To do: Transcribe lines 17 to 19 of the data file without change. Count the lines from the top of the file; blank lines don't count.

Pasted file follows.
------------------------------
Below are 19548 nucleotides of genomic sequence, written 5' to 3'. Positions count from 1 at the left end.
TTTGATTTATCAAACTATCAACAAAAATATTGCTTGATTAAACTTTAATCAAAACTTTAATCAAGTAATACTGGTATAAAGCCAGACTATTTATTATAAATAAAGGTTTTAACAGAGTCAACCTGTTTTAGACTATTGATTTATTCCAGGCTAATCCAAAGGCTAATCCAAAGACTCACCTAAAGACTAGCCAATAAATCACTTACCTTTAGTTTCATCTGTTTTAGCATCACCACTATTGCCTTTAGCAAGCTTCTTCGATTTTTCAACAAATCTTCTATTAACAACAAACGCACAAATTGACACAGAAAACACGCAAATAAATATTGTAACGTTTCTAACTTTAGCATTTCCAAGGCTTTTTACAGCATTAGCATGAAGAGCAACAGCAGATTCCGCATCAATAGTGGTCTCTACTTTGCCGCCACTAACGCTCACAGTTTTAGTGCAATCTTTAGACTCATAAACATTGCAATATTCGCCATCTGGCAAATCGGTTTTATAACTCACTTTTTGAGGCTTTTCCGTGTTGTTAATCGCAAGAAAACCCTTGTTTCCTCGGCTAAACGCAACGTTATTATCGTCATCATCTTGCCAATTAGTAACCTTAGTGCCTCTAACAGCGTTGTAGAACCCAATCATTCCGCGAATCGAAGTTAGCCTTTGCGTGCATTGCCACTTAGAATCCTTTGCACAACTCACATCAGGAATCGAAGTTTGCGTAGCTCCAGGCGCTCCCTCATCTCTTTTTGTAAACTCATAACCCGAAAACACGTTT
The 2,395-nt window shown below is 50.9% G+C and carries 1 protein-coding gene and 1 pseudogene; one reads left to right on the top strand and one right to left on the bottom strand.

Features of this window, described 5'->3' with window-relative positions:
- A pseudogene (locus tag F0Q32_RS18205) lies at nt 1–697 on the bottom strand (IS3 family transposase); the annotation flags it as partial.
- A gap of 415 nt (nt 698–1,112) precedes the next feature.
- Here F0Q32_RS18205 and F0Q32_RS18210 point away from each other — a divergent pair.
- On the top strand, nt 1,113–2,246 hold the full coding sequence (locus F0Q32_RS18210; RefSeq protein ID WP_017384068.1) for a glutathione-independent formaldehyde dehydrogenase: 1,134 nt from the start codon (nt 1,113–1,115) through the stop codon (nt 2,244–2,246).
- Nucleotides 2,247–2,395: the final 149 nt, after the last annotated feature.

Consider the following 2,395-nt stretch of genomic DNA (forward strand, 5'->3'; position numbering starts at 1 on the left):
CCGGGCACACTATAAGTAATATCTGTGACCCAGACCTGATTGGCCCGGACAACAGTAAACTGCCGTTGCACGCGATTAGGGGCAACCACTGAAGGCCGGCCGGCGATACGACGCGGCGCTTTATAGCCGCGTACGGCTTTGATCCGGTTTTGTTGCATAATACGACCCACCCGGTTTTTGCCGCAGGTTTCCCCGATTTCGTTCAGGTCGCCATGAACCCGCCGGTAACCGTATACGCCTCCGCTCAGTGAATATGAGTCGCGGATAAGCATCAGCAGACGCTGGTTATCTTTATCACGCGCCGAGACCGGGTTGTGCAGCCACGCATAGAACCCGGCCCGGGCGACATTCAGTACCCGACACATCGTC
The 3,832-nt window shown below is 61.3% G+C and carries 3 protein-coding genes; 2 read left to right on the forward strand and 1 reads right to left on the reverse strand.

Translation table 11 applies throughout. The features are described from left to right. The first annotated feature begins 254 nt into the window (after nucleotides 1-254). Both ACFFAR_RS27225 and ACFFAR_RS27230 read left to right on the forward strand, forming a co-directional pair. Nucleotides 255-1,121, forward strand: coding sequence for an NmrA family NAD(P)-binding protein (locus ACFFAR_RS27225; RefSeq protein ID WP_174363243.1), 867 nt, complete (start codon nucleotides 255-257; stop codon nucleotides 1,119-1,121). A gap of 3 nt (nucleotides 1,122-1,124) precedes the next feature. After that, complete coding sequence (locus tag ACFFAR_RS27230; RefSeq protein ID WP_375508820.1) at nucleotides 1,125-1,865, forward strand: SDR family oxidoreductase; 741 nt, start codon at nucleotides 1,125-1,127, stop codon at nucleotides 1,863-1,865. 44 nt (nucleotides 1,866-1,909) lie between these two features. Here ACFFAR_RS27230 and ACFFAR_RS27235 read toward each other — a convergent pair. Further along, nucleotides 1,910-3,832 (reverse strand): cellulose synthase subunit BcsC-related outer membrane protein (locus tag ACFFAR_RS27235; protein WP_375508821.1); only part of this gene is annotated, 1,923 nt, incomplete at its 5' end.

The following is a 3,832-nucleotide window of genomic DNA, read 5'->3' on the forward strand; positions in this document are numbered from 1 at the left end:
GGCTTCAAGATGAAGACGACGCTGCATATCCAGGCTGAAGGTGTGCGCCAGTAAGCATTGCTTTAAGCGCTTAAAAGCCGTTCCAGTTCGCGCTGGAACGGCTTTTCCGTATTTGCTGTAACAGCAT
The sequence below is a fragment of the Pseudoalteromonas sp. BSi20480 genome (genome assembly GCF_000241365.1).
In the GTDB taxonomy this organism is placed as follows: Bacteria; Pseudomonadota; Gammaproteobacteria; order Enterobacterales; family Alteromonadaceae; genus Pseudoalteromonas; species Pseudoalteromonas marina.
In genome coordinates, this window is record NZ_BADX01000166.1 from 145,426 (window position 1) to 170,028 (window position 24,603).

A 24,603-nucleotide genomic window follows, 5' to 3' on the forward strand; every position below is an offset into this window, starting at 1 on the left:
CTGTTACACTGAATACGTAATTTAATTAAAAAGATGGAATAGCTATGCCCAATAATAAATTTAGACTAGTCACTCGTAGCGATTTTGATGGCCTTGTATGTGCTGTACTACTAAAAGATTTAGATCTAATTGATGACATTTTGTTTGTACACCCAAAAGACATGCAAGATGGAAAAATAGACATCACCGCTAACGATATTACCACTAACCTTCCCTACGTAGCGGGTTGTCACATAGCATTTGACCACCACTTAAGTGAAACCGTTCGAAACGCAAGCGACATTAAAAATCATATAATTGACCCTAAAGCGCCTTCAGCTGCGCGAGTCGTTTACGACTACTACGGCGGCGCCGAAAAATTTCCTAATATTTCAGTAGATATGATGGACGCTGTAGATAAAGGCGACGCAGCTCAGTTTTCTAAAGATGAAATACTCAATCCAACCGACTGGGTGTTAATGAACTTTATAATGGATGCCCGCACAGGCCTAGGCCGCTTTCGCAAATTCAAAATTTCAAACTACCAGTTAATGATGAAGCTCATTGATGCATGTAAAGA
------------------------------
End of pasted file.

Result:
In the GTDB taxonomy this organism is placed as follows: Bacteria; Pseudomonadota; Gammaproteobacteria; order Enterobacterales; family Alteromonadaceae; genus Pseudoalteromonas; species Pseudoalteromonas marina.
In genome coordinates, this window is record NZ_BADX01000166.1 from 145,426 (window position 1) to 170,028 (window position 24,603).

A 24,603-nucleotide genomic window follows, 5' to 3' on the forward strand; every position below is an offset into this window, starting at 1 on the left: